When we put off doing things that we say we want to do, and keep putting them off and beat ourselves around the head and call ourselves procrastinators, is it really about procrastination? Actually, is procrastination even a thing?
It never ceases to fascinate me when I hear people describe themselves as procrastinators and how that once they could stop procrastinating, they would achieve all the goals they have set themselves and therefore they would become satisfied, fulfilled, happy or whatever positive emotion they desire as their final outcome. (Never mind those who say they procrastinate too much to even set goals in the first place!)
So, when you don’t do what you set out to do in a timely fashion, is procrastination the culprit? Are you doing yourself justice by labelling yourself as a procrastinator? What is really going on when we don’t carry out our intended actions in a timely manner?
1. Unforeseen contingencies (eg. something else which is more urgent and more important came along and so we made a judgement call to spend the time on that)
2. Preferred contingencies (eg. there was something else of equal importance which we much rather would do and so we spent the time doing that instead)
3. No contingency (in this case, nothing really more or equally important or urgent came along. We just didn’t feel like doing it)
4. Sometimes, it’s a combination of all of the above
The reality though is that we tend to gravitate towards doing those things that we really want to or prefer to do: those action steps that contribute significantly to the goals that are genuine to us, even if we don’t like (aspects of) them. And if they are contribute to our genuine goals, then we would find a way round them include exploring the option of contracting them out!
What do I mean by genuine goals? Those are goals that are really important to you; aspirations you have because you really want them deep down. The opposite of that could be described as designer goals: those goals that you think you ought to have because they look like the ‘right’ sort of goals you ‘should’ be having; or they are goals they somebody else desires for you and you decide to adopt them to make them happy, even though you don’t want them for yourself; or you adopt them to keep that somebody quiet, to get them off your back as it were.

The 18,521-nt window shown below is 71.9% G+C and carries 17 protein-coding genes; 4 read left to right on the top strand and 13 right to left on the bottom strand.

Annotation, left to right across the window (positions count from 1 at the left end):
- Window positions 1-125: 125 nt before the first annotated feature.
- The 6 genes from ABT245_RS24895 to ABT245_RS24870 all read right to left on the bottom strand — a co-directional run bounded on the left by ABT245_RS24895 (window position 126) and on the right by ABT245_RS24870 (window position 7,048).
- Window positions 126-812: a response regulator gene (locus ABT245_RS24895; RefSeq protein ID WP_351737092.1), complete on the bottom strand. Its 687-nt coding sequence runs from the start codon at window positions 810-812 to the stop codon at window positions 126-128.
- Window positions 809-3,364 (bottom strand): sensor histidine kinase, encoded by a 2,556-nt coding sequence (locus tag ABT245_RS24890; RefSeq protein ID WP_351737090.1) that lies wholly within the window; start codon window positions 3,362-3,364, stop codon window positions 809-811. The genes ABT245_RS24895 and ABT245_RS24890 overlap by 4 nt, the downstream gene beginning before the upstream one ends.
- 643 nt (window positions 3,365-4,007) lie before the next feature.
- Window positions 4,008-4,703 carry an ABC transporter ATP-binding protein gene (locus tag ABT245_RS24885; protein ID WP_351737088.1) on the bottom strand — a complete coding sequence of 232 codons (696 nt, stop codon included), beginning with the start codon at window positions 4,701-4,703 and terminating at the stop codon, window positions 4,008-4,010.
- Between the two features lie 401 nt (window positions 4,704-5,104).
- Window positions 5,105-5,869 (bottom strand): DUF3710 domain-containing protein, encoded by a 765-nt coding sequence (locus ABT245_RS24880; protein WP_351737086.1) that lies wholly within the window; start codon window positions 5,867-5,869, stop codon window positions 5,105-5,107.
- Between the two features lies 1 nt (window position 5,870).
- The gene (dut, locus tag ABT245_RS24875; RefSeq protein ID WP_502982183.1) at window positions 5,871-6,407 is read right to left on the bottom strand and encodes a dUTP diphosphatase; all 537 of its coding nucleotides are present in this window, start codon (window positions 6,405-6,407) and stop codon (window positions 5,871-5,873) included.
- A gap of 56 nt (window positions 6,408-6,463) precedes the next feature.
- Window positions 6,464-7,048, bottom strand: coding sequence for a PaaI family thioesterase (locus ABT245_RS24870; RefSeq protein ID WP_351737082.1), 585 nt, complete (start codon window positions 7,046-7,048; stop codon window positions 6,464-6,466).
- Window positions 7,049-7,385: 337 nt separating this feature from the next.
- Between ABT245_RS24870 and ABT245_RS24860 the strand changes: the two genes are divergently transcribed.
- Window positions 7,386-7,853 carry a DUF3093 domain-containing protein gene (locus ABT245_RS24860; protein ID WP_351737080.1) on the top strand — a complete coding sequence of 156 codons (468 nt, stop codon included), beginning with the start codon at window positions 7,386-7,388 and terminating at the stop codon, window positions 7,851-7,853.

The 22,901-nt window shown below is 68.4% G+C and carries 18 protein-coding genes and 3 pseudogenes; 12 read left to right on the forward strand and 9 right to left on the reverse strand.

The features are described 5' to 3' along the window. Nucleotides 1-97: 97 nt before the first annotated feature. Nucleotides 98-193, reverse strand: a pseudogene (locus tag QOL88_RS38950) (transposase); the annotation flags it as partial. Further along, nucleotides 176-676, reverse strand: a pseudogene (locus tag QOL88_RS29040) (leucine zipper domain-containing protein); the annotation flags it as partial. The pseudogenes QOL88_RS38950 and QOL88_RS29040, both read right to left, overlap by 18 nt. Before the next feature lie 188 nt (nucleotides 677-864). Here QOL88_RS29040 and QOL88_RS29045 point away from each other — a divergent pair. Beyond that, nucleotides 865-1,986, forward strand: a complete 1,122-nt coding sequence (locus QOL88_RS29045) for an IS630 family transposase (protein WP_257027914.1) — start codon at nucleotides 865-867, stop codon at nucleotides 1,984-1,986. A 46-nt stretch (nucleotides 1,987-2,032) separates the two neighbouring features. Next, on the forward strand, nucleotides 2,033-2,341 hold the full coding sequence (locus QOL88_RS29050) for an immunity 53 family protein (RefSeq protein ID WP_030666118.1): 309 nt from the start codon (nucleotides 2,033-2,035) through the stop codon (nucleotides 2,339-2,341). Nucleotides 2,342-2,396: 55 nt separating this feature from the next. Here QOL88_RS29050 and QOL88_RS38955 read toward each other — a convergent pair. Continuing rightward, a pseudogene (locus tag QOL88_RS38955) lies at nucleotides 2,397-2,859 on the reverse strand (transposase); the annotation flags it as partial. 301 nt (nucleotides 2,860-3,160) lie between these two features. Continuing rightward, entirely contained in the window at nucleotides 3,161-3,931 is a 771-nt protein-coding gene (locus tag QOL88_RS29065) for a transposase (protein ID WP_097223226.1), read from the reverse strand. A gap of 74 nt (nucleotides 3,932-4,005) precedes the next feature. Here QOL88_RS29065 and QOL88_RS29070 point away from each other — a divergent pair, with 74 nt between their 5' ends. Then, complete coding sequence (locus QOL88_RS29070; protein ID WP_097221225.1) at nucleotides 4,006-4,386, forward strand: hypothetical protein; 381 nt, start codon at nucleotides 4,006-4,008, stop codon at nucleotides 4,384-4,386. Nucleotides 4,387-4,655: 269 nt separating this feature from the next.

And you may even have meant it when you adopted those other person’s goals for you. But having adopted them only at an intellectual level and you hadn’t really bought into them at an emotional level, you find you are not working them; and even when you try to, you encounter internal conflict… and it gets harder than it otherwise would have been, it gets draining and it gets difficult to sustain…
So, what to do?
1. Give yourself a break! Most people I come across are reasonable and responsible; they work very hard and still push themselves to do more and more: they over-commit and over extend themselves; they achieve so much and then beat themselves up about procrastinating in a few other places!
2. Review your goals and planned actions periodically. Sometimes your desires may change, and it is okay to be honest with yourself to do a U-turn on your stated goals: that is not a crime!
3. Choose to give up the people-pleasing! (Haven’t you noticed that those people you are working so hard to please are hardly pleased anyway?) Seek to know yourself, your heart and your mind and go for what feels right for you (remember we are working within a legal, moral and ethical framework always!)
4. Know that it is okay to change your mind, your goals and action plans any time you want to
5. Appreciate yourself for what you are able to do (which is usually more than what you’ve left undone)
And finally, remember that life is not all about doing actions and achieving goals. The journey itself and what we learn, how we grow along the way is at the very least, as worthwhile as achieving even the most genuine of goals.
So, set your destination, put on your walking shoes and enjoy the hike!